Female Scientists Share Views, Inspire Their Peers to Pursue Academic Success

July 7, 2019
Editor: Wei Xuanyi
A photo of the Women in Science forum.[Douban]


"I am reluctant to answer the question — 'how to balance career and family,' as I don't think it is an exclusive dilemma to women but a common one to both sexes," said Yan Nieng, a professor at Princeton University, who is also an elected foreign associate to the US National Academy of Sciences, at a forum in Beijing on June 21.

Yan said such topics however could be raised on the present occasion. The forum was initiated by Yan in 2015 and it was organized by the Beijing Advanced Innovation Center for Structural Biology of Tsinghua University this year. It aims to encourage female scientists to pursue academic success.

Yan Nieng, a professor at Princeton University [Douban]


A total of six outstanding female senior, middle-aged and young scientists shared the stories of their academic careers at the event.

Yu Xiang, a professor at Peking University, said many female postgraduate students thought of giving up whenever they encountered difficulties in their third and fourth year at school.

She encouraged them to stick to their original aspiration and reconfirm their research ambitions after hesitation.

Yu Xiang, a professor at Peking University [Douban]


As the youngest speaker among the six scientists, Chen Xie, a physicist specializing in condensed matter, said she had met few obstacles in her career and attributed her persistence in research to her family and teachers' support and encouragement.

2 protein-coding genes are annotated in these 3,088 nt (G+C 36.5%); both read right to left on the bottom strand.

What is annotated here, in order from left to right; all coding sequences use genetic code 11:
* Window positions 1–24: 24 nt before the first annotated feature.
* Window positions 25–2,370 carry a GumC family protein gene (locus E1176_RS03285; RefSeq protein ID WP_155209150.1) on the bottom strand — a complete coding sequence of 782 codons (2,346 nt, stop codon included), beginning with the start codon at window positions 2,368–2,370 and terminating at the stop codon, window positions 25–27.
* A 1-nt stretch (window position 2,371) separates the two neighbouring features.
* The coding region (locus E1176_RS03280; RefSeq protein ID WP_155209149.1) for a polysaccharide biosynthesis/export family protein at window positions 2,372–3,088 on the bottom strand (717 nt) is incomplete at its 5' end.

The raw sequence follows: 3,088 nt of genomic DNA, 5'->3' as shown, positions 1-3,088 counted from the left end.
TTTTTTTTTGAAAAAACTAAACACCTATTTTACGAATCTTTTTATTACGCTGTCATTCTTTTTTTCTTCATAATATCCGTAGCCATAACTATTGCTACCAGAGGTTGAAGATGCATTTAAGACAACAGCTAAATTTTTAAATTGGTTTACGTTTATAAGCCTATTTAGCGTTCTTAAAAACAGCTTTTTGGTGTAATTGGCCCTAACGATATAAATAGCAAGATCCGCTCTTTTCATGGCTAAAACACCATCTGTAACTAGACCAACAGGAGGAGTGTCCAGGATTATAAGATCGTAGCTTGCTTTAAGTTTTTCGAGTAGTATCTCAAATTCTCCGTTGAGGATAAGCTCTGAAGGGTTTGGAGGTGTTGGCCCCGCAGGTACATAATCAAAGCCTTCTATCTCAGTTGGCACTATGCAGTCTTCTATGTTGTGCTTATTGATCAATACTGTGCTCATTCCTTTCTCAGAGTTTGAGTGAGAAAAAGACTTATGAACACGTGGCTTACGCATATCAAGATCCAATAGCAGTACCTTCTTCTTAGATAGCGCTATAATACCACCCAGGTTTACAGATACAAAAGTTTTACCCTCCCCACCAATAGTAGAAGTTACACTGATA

Chen Xie, a physicist specializing in condensed matter [Douban]


Huang Chaolan, Director of the Center for Precision Medicine Multi-Omics Research at Peking University's Health Science Center, held that women should break the shackles of stereotypes of women's roles in the family at different ages.

Huang Chaolan, Director of the Center for Precision Medicine Multi-Omics Research at Peking University's Health Science Center [Douban]


Wang Zhizhen and Zhu Jing, two academicians of the Chinese Academy of Sciences in their 70s, are senior researchers of the older generation. They said the facilities and services offered for research were excellent, calling on younger fellows at the forum to cherish the good opportunities of receiving good education and doing research.

All of them agreed that age was not a key factor affecting researchers' academic success.

"Don't be over-anxious about time. Anxiety is more horrible to some extent than wasting time," Chen said.

Yan refuted the argument on the negative influence of age on research by offering examples: biophysicist Shi Yigong, President of Westlake University, made his most influential scientific achievement after his 40s, and Nobel laureate Brian Kobilka started his award-winning program in his 50s.

"My memory gets worse after I turned 40," Yan said honestly, adding that on the other hand, people's ability in other fields would greatly improve with the growth of age and experience, which were advantages.

"As far as biological research is concerned, I do not agree with the so-called golden age of scientific research. There are many factors affecting the state of scientific research, and age itself is not necessarily important," Yan added.

Wang said she could not accept the sayings about age, as did Zhu.

Wang Zhizhen, an academician of the Chinese Academy of Sciences [Douban]


"From 40 to 60 is actually a very good age range for scientific research," Zhu said, pointing out that people in this age range might have broader vision and more practical experience and reserves of theory-based thinking

Yan also disproved a common view that trying to do research was a form of wasting time when you were not very sure if you really wanted to be a researcher or fit for doing researches.

Huang echoed Yan' s point of view by sharing her own story.

After four years' work as a teacher in a middle school, Huang furthered her study and found her true love — scientific research. She said more attempts could help people find the right career direction.

Zhu Jing, an academician of the Chinese Academy of Sciences [Douban]


(Source: China Women's News/Translated and edited by Women of China)

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